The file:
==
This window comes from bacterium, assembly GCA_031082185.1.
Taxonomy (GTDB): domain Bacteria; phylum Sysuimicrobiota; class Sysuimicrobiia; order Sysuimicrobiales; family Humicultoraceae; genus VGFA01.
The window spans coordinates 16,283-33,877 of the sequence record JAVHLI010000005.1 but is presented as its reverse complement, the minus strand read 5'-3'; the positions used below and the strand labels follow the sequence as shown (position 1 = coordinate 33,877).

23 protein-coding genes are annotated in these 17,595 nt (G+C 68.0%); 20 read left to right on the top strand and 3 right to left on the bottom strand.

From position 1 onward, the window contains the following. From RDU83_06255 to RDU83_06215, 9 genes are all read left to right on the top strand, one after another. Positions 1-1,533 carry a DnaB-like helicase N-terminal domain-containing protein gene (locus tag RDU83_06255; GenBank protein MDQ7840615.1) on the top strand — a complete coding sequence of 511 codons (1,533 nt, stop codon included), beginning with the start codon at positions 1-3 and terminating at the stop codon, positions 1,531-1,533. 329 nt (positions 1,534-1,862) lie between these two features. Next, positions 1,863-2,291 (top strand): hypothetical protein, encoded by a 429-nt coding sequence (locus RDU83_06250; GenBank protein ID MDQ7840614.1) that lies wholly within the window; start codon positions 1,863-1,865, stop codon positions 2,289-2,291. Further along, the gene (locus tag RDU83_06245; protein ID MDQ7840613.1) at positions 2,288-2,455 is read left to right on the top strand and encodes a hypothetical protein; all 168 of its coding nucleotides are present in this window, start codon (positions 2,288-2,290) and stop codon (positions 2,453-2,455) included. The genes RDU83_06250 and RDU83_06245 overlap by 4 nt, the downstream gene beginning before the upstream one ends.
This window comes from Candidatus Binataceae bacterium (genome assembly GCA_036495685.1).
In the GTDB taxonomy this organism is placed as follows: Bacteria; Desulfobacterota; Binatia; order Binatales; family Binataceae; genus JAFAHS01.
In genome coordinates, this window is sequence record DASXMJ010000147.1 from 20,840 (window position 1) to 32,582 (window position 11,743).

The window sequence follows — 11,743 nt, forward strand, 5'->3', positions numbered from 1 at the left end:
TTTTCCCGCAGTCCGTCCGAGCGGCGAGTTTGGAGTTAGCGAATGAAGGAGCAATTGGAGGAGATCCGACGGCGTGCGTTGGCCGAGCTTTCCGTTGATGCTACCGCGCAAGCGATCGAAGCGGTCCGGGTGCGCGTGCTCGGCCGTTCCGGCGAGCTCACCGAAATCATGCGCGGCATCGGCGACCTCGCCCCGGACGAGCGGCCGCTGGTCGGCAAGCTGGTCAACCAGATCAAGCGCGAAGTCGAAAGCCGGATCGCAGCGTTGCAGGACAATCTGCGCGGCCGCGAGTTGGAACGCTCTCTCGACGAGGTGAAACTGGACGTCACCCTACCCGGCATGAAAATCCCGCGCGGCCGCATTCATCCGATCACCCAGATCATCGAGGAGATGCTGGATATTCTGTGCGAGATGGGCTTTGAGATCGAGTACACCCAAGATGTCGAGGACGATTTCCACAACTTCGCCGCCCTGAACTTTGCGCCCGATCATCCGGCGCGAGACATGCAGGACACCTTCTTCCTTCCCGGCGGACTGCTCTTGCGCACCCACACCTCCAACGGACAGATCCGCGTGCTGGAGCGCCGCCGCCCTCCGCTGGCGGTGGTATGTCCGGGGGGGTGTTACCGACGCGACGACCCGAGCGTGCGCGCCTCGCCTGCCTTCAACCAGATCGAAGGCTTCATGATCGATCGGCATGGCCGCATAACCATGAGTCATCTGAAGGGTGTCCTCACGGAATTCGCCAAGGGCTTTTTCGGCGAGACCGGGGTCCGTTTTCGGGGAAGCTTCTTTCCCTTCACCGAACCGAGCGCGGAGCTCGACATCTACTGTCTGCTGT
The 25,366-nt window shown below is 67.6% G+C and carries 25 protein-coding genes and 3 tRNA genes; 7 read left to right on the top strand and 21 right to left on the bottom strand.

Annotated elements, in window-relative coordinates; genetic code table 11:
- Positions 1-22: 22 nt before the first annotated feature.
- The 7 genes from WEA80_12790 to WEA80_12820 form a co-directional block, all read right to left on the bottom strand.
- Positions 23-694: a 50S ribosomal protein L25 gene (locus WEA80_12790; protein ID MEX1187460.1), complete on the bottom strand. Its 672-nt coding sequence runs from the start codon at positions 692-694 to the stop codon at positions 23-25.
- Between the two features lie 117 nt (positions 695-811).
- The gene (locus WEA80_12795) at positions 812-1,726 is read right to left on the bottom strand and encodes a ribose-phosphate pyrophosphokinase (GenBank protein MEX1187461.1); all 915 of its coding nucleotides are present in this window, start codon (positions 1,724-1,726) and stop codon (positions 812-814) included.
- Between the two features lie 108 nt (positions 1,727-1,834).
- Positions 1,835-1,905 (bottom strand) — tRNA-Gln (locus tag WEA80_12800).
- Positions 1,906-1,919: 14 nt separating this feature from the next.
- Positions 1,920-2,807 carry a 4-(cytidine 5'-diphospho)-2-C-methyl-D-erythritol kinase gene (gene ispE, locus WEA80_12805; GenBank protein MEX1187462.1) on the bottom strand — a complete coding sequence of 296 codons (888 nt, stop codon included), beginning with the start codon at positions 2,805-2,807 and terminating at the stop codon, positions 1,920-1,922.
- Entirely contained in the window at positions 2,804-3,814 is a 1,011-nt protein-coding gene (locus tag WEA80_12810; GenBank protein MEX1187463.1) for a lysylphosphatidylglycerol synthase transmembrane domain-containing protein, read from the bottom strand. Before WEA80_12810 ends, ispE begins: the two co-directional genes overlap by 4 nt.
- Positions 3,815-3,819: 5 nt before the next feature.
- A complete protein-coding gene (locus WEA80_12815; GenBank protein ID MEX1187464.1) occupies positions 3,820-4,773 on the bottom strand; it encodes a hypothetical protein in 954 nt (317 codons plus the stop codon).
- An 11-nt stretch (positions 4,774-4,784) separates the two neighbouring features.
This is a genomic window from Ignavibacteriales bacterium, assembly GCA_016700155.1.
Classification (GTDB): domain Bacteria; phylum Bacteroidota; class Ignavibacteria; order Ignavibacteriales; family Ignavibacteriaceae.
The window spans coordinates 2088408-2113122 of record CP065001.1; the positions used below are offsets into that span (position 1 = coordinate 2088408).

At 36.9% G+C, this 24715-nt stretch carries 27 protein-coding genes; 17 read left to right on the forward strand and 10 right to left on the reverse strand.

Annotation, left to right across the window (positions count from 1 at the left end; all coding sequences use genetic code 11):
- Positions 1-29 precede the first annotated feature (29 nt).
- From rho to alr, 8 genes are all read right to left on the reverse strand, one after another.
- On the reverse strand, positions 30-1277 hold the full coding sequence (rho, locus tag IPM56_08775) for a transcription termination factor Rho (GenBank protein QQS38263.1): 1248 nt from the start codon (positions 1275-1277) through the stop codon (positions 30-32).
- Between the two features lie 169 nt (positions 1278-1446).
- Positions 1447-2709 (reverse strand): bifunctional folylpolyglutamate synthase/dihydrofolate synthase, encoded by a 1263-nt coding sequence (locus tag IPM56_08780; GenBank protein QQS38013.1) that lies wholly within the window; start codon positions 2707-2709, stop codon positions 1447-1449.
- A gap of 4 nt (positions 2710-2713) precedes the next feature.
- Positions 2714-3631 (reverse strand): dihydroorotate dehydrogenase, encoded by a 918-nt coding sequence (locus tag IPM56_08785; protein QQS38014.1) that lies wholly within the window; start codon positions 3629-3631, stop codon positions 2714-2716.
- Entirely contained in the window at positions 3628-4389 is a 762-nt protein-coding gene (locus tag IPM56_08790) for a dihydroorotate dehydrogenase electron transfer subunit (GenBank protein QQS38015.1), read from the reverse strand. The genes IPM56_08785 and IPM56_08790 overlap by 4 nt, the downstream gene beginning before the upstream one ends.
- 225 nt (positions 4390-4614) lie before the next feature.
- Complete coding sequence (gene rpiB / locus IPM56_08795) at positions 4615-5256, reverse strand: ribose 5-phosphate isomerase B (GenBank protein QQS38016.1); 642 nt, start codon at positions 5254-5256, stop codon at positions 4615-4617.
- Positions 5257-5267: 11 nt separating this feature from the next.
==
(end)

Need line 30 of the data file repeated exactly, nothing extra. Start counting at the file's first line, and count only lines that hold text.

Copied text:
Annotation, left to right across the window (positions count from 1 at the left end; all coding sequences use genetic code 11):